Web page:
1) A common goal,
2) Trust, and
3) Outstanding Leadership.
If these building blocks are in place, all of the rest of the team dynamics (like excellent communication) will sort themselves out.
If any of these elements are missing, the team will sputter and struggle to meet expectations. A key rule fostered by most teams that is most often compromised is to treat each member with respect. There is a kind of disease that sets in most teams where members subtly undermine each other.
People often make jokes in team meetings. Keep your antenna up and you will discover that, for most groups, the majority of jokes are sarcastic digs about other people in the room. Everyone knows they are only jokes, and they laugh, but deep down some damage is done.
Smart groups have a conscious norm that they will enjoy humor in meetings but never make a joke at someone else’s expense. It may seem like a small thing, but over time this practice can really help improve the function of any team.
Team respect is easy to accomplish. The leader just needs to set the expectation and remind people when they slip up. In coaching some groups with a particularly bad habit on this, I have suggested that any time a person makes a joke that is a dig, he or she has to put $5 in a kitty. The money is used later by the group for a party. This small change can actually change the entire culture of a team.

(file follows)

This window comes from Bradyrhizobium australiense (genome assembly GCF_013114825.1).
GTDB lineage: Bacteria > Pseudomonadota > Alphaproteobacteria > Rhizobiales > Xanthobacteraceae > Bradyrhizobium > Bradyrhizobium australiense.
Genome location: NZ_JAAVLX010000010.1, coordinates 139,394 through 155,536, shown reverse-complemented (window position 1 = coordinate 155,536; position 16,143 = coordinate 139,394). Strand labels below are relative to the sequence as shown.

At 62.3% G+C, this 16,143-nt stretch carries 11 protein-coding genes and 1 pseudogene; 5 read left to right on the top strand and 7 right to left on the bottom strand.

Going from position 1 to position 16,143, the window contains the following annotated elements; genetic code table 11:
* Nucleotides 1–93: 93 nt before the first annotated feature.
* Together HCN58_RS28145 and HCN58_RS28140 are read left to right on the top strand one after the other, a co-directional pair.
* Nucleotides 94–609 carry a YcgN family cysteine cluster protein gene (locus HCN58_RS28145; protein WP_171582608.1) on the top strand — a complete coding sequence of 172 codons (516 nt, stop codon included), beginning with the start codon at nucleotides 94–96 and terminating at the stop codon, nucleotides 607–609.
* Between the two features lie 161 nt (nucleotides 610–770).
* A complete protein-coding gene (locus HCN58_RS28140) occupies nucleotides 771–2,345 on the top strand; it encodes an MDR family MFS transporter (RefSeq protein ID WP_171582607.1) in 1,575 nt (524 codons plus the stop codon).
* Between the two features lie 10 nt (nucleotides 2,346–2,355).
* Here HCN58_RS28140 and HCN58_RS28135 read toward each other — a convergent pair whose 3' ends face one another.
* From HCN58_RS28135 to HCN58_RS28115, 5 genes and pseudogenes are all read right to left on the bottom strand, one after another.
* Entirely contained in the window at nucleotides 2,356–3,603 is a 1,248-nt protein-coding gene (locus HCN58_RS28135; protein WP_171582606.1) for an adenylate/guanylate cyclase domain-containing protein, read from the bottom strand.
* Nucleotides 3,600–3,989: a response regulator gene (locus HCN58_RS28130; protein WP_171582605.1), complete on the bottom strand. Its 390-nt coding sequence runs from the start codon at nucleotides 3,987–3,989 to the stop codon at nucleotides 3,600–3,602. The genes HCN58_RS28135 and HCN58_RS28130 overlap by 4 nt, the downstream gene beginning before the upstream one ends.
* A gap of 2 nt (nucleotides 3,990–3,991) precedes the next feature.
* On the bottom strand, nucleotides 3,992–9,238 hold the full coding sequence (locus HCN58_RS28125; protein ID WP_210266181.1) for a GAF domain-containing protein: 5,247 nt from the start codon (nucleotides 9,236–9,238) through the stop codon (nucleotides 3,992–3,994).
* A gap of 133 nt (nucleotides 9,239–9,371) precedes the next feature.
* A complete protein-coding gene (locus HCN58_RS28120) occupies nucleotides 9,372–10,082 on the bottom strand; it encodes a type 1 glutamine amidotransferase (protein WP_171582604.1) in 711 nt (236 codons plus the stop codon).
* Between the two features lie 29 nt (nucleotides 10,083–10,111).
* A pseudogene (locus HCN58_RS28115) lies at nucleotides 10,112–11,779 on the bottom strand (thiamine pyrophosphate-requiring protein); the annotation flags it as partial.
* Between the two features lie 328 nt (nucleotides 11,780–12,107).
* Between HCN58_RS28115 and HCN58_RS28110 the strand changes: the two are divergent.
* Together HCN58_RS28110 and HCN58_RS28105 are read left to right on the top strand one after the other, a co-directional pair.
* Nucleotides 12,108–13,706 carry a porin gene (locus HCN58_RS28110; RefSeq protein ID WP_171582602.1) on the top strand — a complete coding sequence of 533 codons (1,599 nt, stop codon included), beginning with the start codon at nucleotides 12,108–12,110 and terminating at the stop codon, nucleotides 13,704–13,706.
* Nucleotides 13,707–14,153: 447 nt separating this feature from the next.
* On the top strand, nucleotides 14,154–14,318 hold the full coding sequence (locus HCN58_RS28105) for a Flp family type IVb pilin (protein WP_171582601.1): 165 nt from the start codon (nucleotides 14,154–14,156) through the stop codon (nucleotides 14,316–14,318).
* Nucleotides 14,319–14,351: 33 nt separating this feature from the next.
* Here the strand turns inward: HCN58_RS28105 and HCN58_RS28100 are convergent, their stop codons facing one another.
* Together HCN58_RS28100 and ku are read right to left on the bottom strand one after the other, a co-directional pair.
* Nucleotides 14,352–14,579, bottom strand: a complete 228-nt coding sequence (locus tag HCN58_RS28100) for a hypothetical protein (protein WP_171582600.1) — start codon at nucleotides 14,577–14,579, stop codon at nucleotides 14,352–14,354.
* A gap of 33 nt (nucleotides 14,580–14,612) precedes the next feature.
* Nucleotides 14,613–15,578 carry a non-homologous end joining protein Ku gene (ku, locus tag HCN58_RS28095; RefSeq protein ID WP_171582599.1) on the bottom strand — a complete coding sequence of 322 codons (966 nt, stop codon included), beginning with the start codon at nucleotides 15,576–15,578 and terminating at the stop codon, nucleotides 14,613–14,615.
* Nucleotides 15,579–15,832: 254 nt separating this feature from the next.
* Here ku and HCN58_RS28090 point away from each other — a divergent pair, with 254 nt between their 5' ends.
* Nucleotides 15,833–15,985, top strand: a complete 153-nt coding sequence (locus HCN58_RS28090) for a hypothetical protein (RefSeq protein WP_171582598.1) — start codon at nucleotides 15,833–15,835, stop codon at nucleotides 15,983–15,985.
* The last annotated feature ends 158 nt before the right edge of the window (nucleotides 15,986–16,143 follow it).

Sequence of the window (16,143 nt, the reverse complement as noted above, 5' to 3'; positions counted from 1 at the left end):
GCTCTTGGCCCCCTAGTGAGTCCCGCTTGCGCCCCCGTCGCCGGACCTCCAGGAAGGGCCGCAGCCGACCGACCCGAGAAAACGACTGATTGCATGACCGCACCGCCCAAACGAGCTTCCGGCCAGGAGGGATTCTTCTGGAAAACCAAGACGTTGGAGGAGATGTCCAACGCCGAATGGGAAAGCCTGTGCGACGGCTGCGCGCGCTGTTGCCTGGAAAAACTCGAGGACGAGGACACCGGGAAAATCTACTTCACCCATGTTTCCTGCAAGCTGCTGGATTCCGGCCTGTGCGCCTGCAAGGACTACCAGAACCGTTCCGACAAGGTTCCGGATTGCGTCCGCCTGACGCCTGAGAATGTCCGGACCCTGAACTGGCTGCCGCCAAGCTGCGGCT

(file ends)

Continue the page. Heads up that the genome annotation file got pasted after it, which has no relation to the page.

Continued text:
Now that you are sensitized to this issue, just keep track in a few meetings with some hash marks on a piece of paper. You will be astonished how pervasive this problem is and also how certain people are addicted to the practice. Then, solve the problem and begin enjoying the benefits of better teamwork.
I have coached hundreds of teams, and I find that there are patterns that lead to success and other patterns that lead to extreme frustration and failure. There is one condition that rises above all the others when it comes to dysfunctional teams.
When some members of the team believe other members are not pulling their fair share of the load, the team is going to have major problems. Unfortunately, this situation is so common, it is almost universal, yet there is a simple cure that is about 95% successful at preventing this condition or stopping it if it happens.
The cure is to have an agreed upon Charter for the team upfront before behavior problems surface.